Adele is currently the number one trend in the UK on Twitter. What had she done to warrant this attention amid a pandemic? A new single, perhaps, or a livestream performance? No, she had posted a photo of herself on Instagram, wearing a black dress and heels outside a house (presumably hers), in front of a wooden circle decorated with garlands of roses. She looks happy.
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In the caption, there’s a small note thanking fans and friends for sending best wishes on her birthday, and also a message to key workers amid the coronavirus pandemic. Yet it’s the way Adele looks that has caused such an almighty kerfuffle. It’s also what’s caused me to confront a long-running struggle with the way I think about other women’s bodies, and my own.
Adele didn’t always look like this. When she first emerged in the mid-Noughties, she was one of a number of “gobby” singers, alongside Lily Allen and Kate Nash, to scandalise the tabloids with her “laddish” behaviour. She swore, she drank, she didn’t give a f***, basically. She looked different, too – put bluntly, she was fat. The media tiptoed around this by calling her “voluptuous”, “full-figured”, “curvy”. She didn’t seem to care – a 2009 interview in Vogue had her joking about having “three bums”, and commenting: “Fans are encouraged that I’m not a size 0 – that you don’t have to look a certain way to do well.”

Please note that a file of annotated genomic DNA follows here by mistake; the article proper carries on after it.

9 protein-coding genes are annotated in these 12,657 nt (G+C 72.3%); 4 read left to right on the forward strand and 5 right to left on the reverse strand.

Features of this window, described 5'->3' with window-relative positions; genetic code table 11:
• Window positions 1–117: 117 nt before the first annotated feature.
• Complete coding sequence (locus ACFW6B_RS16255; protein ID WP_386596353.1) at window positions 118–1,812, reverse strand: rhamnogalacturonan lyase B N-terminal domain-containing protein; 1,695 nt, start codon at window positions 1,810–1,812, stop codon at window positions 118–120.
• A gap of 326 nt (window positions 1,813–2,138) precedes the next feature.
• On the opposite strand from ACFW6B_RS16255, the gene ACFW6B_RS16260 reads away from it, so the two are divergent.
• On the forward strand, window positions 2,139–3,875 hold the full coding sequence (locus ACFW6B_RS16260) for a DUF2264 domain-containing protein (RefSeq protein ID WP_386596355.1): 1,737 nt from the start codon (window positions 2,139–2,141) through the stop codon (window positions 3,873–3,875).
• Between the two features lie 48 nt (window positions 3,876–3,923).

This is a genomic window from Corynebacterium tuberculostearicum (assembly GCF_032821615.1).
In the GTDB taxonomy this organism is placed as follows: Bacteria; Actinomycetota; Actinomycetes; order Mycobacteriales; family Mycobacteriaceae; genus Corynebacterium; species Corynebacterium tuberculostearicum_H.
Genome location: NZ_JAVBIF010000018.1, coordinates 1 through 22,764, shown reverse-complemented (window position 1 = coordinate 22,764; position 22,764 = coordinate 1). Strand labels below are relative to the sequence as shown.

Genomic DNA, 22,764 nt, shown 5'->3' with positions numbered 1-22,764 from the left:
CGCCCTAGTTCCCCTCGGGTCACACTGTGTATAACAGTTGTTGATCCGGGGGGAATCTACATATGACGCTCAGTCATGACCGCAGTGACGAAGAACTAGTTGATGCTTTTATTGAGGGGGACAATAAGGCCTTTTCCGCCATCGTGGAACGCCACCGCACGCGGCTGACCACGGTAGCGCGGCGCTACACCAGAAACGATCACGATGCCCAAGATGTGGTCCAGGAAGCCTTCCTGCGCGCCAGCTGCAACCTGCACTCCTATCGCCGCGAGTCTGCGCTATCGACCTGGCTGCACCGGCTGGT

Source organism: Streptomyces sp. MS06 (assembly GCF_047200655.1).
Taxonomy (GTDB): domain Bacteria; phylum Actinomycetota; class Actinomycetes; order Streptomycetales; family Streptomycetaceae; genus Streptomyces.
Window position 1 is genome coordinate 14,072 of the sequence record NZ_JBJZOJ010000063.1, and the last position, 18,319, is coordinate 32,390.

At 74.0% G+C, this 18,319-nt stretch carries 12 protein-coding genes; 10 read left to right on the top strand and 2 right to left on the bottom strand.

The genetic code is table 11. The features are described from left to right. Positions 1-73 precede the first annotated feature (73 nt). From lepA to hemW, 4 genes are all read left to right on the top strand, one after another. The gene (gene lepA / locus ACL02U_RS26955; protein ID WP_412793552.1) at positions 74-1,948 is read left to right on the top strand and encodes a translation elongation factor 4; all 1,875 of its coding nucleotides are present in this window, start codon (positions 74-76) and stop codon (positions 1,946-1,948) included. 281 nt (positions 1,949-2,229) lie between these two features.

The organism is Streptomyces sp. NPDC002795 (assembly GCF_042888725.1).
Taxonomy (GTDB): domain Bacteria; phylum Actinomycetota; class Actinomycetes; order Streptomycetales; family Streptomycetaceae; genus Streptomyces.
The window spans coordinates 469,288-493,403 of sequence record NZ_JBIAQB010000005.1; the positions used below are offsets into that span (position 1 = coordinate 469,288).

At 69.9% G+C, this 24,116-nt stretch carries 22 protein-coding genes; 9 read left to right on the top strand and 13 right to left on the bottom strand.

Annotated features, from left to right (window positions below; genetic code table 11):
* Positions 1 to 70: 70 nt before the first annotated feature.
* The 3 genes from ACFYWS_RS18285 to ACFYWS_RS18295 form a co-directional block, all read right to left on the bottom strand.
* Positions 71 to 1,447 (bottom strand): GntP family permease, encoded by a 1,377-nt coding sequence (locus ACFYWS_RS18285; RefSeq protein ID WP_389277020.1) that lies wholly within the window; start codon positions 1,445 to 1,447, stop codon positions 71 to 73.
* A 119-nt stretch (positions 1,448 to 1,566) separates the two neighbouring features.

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She proved that and then some. Her three albums have sold a combined 60 million copies worldwide, and she is of the most successful artists of her generation, with a cluster of Grammys and an Oscar to her name. She broke the record for the fastest-selling album in the US before she turned 30. In interviews, she was confident and clear in what she had to say. “I would only lose weight if it affected my health or sex life, which it doesn’t,” she said in 2011’s Adele: The Biography. She was warm-hearted and generous with her fellow artists – think back to the Grammys in 2017, when she insisted it was Beyonce who deserved the Album of the Year award. Yet somehow all of this has been forgotten by the media, because over the past year, her body has changed.